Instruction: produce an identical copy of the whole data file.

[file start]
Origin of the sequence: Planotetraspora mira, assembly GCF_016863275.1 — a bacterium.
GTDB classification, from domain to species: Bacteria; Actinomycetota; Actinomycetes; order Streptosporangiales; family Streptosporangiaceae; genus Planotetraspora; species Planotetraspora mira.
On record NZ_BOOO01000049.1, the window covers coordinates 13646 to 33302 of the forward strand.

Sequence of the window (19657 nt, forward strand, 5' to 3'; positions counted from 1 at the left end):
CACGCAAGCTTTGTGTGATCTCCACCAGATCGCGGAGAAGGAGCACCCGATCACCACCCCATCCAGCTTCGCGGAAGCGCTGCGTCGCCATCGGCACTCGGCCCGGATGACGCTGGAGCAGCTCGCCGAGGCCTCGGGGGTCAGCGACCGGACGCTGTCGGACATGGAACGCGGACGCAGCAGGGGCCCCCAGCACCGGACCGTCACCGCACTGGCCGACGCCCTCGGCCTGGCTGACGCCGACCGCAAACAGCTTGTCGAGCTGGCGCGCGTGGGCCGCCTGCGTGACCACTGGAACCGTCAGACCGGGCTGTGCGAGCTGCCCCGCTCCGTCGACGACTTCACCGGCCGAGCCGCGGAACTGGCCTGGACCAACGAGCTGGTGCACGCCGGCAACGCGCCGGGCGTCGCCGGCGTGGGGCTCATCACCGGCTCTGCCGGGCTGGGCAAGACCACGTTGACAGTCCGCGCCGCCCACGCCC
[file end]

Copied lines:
Origin of the sequence: Planotetraspora mira, assembly GCF_016863275.1 — a bacterium.
GTDB classification, from domain to species: Bacteria; Actinomycetota; Actinomycetes; order Streptosporangiales; family Streptosporangiaceae; genus Planotetraspora; species Planotetraspora mira.
On record NZ_BOOO01000049.1, the window covers coordinates 13646 to 33302 of the forward strand.

Sequence of the window (19657 nt, forward strand, 5' to 3'; positions counted from 1 at the left end):
CACGCAAGCTTTGTGTGATCTCCACCAGATCGCGGAGAAGGAGCACCCGATCACCACCCCATCCAGCTTCGCGGAAGCGCTGCGTCGCCATCGGCACTCGGCCCGGATGACGCTGGAGCAGCTCGCCGAGGCCTCGGGGGTCAGCGACCGGACGCTGTCGGACATGGAACGCGGACGCAGCAGGGGCCCCCAGCACCGGACCGTCACCGCACTGGCCGACGCCCTCGGCCTGGCTGACGCCGACCGCAAACAGCTTGTCGAGCTGGCGCGCGTGGGCCGCCTGCGTGACCACTGGAACCGTCAGACCGGGCTGTGCGAGCTGCCCCGCTCCGTCGACGACTTCACCGGCCGAGCCGCGGAACTGGCCTGGACCAACGAGCTGGTGCACGCCGGCAACGCGCCGGGCGTCGCCGGCGTGGGGCTCATCACCGGCTCTGCCGGGCTGGGCAAGACCACGTTGACAGTCCGCGCCGCCCACGCCC